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    Last Remaining Seats series revives historic theaters with classic films this summer
    • May 29, 2024

    The glory days are coming back for a trio of classic theaters in downtown Los Angeles thanks to a film series that will take people back in time to the golden age of cinema with the return of the Los Angeles Conservancy’s Last Remaining Seats series.

    “For people who may not know about L.A. history or its historic buildings but who love film and film history, or who love architecture, this is something you have to experience,” said Sarah Lann, director of education for the Conservancy.

    The popular summer series features classic films screened in historic theaters in downtown Los Angeles with double features at three movie houses on June 1, 8 and 15. The venues this year are the Orpheum, the Palace and the Los Angeles theaters.

    “There are so few opportunities to come into theaters as glorious and magnificent as these ones are and to sit down and see a classic film. It’s like stepping back in time to a period when Los Angeles was home to this new and innovative industry called the movies,” she said.

    Here’s what you need to know about the classic venues and the films that will be screened there as part of the Last Remaining Seats.

    The Los Angeles Theatre is one of three venues hosting the Los Angeles Conservancy’s Last Remaining Seats series. (Photo by Mike Hume)

    The Orpheum is one of the three theaters hosting the Los Angeles Conservancy’s Last Remaining Seats series. (Photo by Mike Hume)

    The Palace Theatre is one of three classic theaters hosting the Los Angeles Conservancy’s Last Remaining Seats series. (Photo by Mike Hume)



    The Orpheum Theatre

    The Orpheum opened at 842 S. Broadway in 1926 and was renovated a few years ago. It was built in the Beaux-Arts architectural style. “It’s opulent, it’s fancy. It has all of the architectural details that you could possibly want,” Lann said. The theater is decked out in marble-clad walls, stained-glass rose windows and two huge chandeliers. “It really does make you feel like you should be going in to attend some grand opera instead of just watching a movie,” she said. The theater also houses a Mighty Wurlitzer organ, which will come in handy for the opening film of the series.

    The Films

    The Orpheum will open the series at 2 p.m. on June 1 with the 1920 silent classic “The Cabinet of Dr. Caligari.” The German horror classic tells the story of an insane hypnotist who uses a sleepwalker to commit murders. “We always do a silent film at the Orpheum because it has an intact original Mighty Wurlitzer organ. So you can’t miss the opportunity to watch a silent film with a live organist to accompany the film,” she said.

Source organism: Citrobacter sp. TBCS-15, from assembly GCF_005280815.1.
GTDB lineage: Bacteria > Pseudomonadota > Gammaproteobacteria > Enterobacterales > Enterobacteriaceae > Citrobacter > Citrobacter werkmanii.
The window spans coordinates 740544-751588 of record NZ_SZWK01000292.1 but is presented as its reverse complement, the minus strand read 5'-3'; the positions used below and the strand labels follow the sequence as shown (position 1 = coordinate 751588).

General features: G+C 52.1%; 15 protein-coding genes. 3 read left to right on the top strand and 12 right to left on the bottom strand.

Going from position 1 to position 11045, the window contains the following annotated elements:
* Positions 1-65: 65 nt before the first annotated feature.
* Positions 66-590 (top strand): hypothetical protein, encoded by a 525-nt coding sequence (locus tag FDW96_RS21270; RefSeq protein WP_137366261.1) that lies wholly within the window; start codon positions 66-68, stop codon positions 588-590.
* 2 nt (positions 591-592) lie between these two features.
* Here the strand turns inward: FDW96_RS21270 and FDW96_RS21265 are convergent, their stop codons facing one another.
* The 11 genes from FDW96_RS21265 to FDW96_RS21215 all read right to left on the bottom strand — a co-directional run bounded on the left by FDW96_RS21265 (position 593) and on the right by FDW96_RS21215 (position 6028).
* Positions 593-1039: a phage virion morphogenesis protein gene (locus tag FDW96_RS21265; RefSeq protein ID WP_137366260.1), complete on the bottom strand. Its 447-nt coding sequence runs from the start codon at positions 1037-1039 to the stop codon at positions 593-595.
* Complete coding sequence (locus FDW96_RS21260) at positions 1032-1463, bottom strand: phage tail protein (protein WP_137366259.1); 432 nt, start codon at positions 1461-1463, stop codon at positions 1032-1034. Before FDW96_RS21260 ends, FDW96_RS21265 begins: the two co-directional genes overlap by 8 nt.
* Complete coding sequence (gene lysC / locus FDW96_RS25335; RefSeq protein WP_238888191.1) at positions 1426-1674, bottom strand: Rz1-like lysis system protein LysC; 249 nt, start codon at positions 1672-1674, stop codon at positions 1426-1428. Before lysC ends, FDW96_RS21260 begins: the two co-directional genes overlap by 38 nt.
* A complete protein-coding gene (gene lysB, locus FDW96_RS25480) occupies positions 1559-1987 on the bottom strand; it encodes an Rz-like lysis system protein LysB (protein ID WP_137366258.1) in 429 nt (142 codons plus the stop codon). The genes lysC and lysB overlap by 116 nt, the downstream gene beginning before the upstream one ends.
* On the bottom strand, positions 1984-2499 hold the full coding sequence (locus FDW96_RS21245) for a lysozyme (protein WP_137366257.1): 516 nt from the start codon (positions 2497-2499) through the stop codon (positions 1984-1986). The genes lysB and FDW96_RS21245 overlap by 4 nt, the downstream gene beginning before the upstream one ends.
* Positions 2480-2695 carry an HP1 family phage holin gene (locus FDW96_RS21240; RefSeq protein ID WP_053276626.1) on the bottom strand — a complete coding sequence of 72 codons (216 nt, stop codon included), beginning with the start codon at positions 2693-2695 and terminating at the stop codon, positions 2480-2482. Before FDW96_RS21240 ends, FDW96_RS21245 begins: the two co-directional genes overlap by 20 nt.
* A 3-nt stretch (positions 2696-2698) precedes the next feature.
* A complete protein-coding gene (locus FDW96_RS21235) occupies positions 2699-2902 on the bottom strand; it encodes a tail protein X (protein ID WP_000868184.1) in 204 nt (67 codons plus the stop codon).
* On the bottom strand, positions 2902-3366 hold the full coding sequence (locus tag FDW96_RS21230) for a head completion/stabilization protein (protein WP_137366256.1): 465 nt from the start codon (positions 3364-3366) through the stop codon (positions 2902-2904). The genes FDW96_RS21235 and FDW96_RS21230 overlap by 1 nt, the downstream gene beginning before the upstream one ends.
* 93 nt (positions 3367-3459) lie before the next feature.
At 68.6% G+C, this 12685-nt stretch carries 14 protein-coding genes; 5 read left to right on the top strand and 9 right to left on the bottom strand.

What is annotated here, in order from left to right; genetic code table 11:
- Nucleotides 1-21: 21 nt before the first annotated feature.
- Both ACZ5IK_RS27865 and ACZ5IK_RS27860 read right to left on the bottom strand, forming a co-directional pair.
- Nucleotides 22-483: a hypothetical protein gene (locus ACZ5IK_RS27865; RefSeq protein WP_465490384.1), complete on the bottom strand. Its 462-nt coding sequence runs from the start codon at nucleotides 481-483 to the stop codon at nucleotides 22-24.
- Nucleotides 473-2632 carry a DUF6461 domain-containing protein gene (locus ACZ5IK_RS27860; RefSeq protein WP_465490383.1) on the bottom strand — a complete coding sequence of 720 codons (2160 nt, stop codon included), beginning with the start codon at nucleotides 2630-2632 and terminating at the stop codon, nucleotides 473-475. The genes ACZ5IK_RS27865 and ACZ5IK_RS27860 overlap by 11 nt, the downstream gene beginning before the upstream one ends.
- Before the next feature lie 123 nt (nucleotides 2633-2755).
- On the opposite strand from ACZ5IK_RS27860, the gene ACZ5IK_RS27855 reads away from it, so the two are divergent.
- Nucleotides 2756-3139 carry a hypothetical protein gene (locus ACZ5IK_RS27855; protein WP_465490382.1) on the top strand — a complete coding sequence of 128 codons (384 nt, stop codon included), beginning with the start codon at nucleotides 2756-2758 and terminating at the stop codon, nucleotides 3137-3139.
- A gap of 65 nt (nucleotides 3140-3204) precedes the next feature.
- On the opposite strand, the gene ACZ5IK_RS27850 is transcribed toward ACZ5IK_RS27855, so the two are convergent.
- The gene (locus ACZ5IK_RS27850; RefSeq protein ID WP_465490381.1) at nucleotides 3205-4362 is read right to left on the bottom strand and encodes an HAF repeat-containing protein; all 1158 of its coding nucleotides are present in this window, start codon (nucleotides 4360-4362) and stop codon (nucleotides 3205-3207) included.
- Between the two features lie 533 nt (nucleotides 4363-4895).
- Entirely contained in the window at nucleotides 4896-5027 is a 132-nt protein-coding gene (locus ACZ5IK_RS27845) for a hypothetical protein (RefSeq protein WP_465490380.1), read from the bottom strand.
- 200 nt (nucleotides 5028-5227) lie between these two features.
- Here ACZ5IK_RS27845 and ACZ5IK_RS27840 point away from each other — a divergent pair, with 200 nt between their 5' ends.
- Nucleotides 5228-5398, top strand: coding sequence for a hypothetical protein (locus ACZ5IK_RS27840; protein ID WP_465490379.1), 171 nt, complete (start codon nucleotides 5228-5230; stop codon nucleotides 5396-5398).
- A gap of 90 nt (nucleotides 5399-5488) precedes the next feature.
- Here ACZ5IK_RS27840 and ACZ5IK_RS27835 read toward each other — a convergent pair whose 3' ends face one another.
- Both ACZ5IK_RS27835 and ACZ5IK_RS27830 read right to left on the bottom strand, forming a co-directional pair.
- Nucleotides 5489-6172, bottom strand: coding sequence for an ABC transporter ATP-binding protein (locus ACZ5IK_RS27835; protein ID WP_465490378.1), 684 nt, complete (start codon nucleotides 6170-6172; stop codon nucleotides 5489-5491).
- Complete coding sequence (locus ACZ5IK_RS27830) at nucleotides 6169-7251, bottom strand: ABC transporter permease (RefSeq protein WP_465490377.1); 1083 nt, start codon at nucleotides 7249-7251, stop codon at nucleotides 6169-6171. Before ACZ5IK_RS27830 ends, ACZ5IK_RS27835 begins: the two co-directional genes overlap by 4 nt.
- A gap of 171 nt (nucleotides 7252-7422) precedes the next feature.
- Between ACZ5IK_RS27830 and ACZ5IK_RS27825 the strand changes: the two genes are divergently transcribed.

The second film of the day at the Orpheum is the 1955 Marylin Monroe film “The Seven Year Itch,” which will screen at 8 p.m. on June 1 also happens to be Monroe’s birthday. “It’s going to be really fun to be in that space celebrating Marylin with that film,” Lann said.

    The Los Angeles Theatre

    Located just up the street from the Orpheum at  615 S. Broadway, this is the youngest of the three theaters in the series and perhaps the most opulent. It opened in 1931 and was the last theater built on Broadway. “It was designed to look similar to a French baroque palace, and it does not disappoint,” Lann said. “There are crystals, fountains, massive chandeliers, and there are red walls with golden gilded columns. It’s just dripping in ornamentation,” Lann added.

    The Films

    Get ready for an action classic because on June 8 at 2 p.m. the theater will screen the 1968 Steve McQueen film “Bullitt,” where he plays a stylish and cool San Francisco cop assigned to protect a key witness. The film has one of the greatest car chase scenes ever and for the series screening actor and car aficionado Michael Spellman will be there to talk about his Mustang, which is a replica of the one that McQueen drives in the film.

    The day will close with the 8 p.m. screening of “Gaslight.” The 1944 film is a psychological and creepy thriller that gave us the term “gaslighting.” “It’s a great theater for ambience. It’s a black and white film, filled with that film noir shadow and light feel. It’s the perfect setting for it,” she said.

    The Palace Theatre

    The doors to the Palace Theater opened in 1911 at 630 S. Broadway. It is the oldest theater on Broadway and was built for the Vaudeville circuit before movies were common. It became a silent movie house in 1926. “I always think of the Palace as being a jewel box. It’s like you’ve opened this perfect little jewelry box and stepped inside,” she said. It was designed to look like a Renaissance palazzo with multi-colored terra cotta and decorations like flowers and fairies.  “It is absolutely picture perfect inside,” Lann said.

    The Films

    The series closes June 15 at the Palace starting the 2 p.m. James Bond film “To Russia with Love,” and the 1994 film “Mi Vida Loca,” which will screen at 8 p.m. The movie takes place in Echo Park and tells the story of how a group of friends survive gang life in the neighborhood. “For a lot of people this is a real cult classic so this felt like a great opportunity to bring it back, especially because it’s such an L.A. story,” Lann said.

    Tickets are $25 for general admission. For more information go to

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    ​ Orange County Register